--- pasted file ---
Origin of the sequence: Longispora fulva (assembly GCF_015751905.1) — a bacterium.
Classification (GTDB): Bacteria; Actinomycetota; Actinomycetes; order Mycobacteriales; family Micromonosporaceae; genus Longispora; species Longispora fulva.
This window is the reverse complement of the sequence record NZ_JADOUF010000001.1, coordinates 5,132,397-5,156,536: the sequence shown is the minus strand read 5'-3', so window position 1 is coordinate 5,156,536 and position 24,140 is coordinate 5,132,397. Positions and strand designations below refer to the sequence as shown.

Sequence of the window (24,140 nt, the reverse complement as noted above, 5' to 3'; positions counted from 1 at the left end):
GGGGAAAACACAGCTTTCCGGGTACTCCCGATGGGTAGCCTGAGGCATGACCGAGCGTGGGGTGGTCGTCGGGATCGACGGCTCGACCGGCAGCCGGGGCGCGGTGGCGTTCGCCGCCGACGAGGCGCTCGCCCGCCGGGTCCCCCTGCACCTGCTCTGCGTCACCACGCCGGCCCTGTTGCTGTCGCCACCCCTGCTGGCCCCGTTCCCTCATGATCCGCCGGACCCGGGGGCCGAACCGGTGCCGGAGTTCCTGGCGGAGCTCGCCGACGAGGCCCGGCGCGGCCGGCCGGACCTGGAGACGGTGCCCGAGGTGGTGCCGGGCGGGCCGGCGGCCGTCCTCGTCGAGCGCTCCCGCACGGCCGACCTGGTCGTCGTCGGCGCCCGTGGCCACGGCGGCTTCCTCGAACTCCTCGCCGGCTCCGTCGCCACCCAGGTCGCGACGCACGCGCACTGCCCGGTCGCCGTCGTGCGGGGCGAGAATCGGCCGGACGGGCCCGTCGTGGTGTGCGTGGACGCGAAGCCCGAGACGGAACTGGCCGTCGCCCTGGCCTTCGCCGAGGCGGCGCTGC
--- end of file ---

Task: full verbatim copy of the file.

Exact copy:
Origin of the sequence: Longispora fulva (assembly GCF_015751905.1) — a bacterium.
Classification (GTDB): Bacteria; Actinomycetota; Actinomycetes; order Mycobacteriales; family Micromonosporaceae; genus Longispora; species Longispora fulva.
This window is the reverse complement of the sequence record NZ_JADOUF010000001.1, coordinates 5,132,397-5,156,536: the sequence shown is the minus strand read 5'-3', so window position 1 is coordinate 5,156,536 and position 24,140 is coordinate 5,132,397. Positions and strand designations below refer to the sequence as shown.

Sequence of the window (24,140 nt, the reverse complement as noted above, 5' to 3'; positions counted from 1 at the left end):
GGGGAAAACACAGCTTTCCGGGTACTCCCGATGGGTAGCCTGAGGCATGACCGAGCGTGGGGTGGTCGTCGGGATCGACGGCTCGACCGGCAGCCGGGGCGCGGTGGCGTTCGCCGCCGACGAGGCGCTCGCCCGCCGGGTCCCCCTGCACCTGCTCTGCGTCACCACGCCGGCCCTGTTGCTGTCGCCACCCCTGCTGGCCCCGTTCCCTCATGATCCGCCGGACCCGGGGGCCGAACCGGTGCCGGAGTTCCTGGCGGAGCTCGCCGACGAGGCCCGGCGCGGCCGGCCGGACCTGGAGACGGTGCCCGAGGTGGTGCCGGGCGGGCCGGCGGCCGTCCTCGTCGAGCGCTCCCGCACGGCCGACCTGGTCGTCGTCGGCGCCCGTGGCCACGGCGGCTTCCTCGAACTCCTCGCCGGCTCCGTCGCCACCCAGGTCGCGACGCACGCGCACTGCCCGGTCGCCGTCGTGCGGGGCGAGAATCGGCCGGACGGGCCCGTCGTGGTGTGCGTGGACGCGAAGCCCGAGACGGAACTGGCCGTCGCCCTGGCCTTCGCCGAGGCGGCGCTGC